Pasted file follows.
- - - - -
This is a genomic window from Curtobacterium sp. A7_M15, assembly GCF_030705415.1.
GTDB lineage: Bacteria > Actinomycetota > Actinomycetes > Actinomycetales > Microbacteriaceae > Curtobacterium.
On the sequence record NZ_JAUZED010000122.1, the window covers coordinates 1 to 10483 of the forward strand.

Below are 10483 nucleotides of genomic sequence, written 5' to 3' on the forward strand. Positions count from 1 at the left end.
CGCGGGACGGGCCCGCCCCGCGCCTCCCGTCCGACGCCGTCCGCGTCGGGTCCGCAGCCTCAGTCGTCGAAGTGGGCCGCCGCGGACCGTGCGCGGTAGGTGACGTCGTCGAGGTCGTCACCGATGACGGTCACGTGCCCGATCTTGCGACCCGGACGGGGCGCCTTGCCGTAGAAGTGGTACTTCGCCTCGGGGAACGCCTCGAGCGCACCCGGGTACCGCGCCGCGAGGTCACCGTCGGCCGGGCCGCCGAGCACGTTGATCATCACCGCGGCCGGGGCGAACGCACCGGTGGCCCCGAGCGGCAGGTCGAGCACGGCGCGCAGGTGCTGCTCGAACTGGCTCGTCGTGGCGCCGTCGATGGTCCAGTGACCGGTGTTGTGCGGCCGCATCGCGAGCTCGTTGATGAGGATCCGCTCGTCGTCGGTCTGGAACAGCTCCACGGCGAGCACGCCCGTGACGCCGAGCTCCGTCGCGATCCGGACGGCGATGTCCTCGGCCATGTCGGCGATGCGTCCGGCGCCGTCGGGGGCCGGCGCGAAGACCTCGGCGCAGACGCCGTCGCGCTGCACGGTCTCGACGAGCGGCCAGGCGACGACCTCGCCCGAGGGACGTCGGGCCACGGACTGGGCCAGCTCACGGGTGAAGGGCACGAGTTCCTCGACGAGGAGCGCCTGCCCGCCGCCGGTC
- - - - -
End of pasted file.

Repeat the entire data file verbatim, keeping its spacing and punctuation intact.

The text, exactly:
This is a genomic window from Curtobacterium sp. A7_M15, assembly GCF_030705415.1.
GTDB lineage: Bacteria > Actinomycetota > Actinomycetes > Actinomycetales > Microbacteriaceae > Curtobacterium.
On the sequence record NZ_JAUZED010000122.1, the window covers coordinates 1 to 10483 of the forward strand.

Below are 10483 nucleotides of genomic sequence, written 5' to 3' on the forward strand. Positions count from 1 at the left end.
CGCGGGACGGGCCCGCCCCGCGCCTCCCGTCCGACGCCGTCCGCGTCGGGTCCGCAGCCTCAGTCGTCGAAGTGGGCCGCCGCGGACCGTGCGCGGTAGGTGACGTCGTCGAGGTCGTCACCGATGACGGTCACGTGCCCGATCTTGCGACCCGGACGGGGCGCCTTGCCGTAGAAGTGGTACTTCGCCTCGGGGAACGCCTCGAGCGCACCCGGGTACCGCGCCGCGAGGTCACCGTCGGCCGGGCCGCCGAGCACGTTGATCATCACCGCGGCCGGGGCGAACGCACCGGTGGCCCCGAGCGGCAGGTCGAGCACGGCGCGCAGGTGCTGCTCGAACTGGCTCGTCGTGGCGCCGTCGATGGTCCAGTGACCGGTGTTGTGCGGCCGCATCGCGAGCTCGTTGATGAGGATCCGCTCGTCGTCGGTCTGGAACAGCTCCACGGCGAGCACGCCCGTGACGCCGAGCTCCGTCGCGATCCGGACGGCGATGTCCTCGGCCATGTCGGCGATGCGTCCGGCGCCGTCGGGGGCCGGCGCGAAGACCTCGGCGCAGACGCCGTCGCGCTGCACGGTCTCGACGAGCGGCCAGGCGACGACCTCGCCCGAGGGACGTCGGGCCACGGACTGGGCCAGCTCACGGGTGAAGGGCACGAGTTCCTCGACGAGGAGCGCCTGCCCGCCGCCGGTC